Update 10/23/22: This article has been updated to reflect information provided by the Wiyot Tribe cultural director Ted Hernandez.
Update 9/18/22: This article has been updated to reflect information provided by UC Berkeley professors and scholars.
UC Berkeley has repatriated 1,000 of approximately 10,000 Indigenous remains 32 years after the passage of the Native American Graves Protection and Repatriation Act, or NAGPRA.
According to Tony Platt, a scholar at the UC Berkeley Center for the Study of Law and Society, NAGPRA requires institutions such as UC Berkeley to conduct an inventory of its Indigenous remains and artifacts and publish it in the Federal Register so Native tribes can request a repatriation.
“California has been very central to this process of digging up the native dead without permission so this legislation was a very big deal when it was passed,” Platt said.
Although NAGPRA was passed in 1990 by Congress, Platt said the legislation did not permit nonfederally recognized tribes to file for repatriation until 2020 with the passage of Assembly Bill 275.
The original legislation also put most of the responsibility on Native tribes to initiate the process of repatriation, according to campus law professor Jonathan Simon.
“Like a lot of laws, NAGPRA puts too much burden on the injured class to initiate and drive the process,” Simon said.
The repatriation process requires resources, including specialists and lawyers, that nonfederally recognized tribes lack, Platt noted.
As a result of these limitations, the Native American Heritage Commission issued a 16-page report on the university’s proposed revisions of its repatriation policies, calling for compliance with AB 275, full consultation with tribes and adequate staffing of the campus’s Phoebe A. Hearst Museum of Anthropology.
The museum was established in 1901, but the museum’s faculty curator of art and photography Lauren Kroiz noted that it inherited collections of Native American ancestors and artifacts that had been collected on campus beginning in the 1870s. Under NAGPRA, Hearst Museum no longer receives new collections of Native American artifacts, but it can still receive contemporary artistic items, according to Kroiz.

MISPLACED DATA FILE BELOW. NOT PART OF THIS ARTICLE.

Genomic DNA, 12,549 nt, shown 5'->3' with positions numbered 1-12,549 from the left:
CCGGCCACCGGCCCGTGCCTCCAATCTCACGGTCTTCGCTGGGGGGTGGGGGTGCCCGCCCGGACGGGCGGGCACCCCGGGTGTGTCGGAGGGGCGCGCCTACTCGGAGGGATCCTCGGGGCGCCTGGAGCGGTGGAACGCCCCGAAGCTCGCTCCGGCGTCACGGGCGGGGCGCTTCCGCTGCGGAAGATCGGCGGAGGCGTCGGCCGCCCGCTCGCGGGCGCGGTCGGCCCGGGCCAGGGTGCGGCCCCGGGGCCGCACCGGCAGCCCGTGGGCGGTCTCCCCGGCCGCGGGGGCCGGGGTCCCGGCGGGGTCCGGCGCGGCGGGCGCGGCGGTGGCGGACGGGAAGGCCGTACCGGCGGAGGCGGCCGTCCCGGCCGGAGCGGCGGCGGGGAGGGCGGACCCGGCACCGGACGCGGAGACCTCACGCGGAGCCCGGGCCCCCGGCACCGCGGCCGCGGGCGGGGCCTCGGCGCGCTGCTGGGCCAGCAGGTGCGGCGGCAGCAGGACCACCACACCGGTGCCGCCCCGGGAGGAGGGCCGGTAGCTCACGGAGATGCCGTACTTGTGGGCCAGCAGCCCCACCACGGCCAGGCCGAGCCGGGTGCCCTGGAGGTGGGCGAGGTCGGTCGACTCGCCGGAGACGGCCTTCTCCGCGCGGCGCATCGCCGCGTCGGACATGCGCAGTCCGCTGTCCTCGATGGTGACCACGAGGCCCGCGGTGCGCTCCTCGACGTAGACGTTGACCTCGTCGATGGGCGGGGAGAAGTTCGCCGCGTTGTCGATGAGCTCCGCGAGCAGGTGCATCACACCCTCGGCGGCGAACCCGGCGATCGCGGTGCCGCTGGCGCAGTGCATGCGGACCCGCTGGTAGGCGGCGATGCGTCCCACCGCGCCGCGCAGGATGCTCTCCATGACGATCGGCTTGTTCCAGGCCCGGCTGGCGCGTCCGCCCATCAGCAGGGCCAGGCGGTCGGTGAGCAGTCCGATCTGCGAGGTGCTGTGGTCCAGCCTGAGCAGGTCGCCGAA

“The museum is no longer managing repatriation of Native American artifacts, although we are supporting (UC Berkeley’s) office of Government and Community Relations to move forward the important work of repatriation,” Kroiz said.
Although many of the obstacles from the old policy have been removed, campus spokesperson Dan Mogulof said in an email that the repatriation process is still “slow.”
It may take a couple of months to process one claim since the campus has to collaborate with Native tribes to ensure they are making the correct determinations and giving them the opportunity to examine the objects and human remains, Mogulof added.
“The campus respects these differences and is thus supporting a NAGPRA process that is tribally led, and defers to each tribe’s preferred timetable,” Mogulof said in the email.
Earlier this year, the Native American Heritage Commission nominated new members to the UC Systemwide NAGPRA Implementation and Oversight Committee and the NAGPRA Implementation Campus Committees.
According to the Wiyot Tribe’s cultural director Ted Hernandez, it has been a lot easier to facilitate repatriation efforts with the new staff on campus, as they were able to repatriate 20 remains over the past year.
“When the new staff came in, something just changed and it flipped,” Hernandez said. “They understood why it was important for the ancestors to come home because they wanted to learn more about the history.”
Although there have been some positive changes, Hernandez said there is still a long way to go because trust needs to be earned after the difficulty of facilitating past repatriation efforts and the history of indigenous displacement.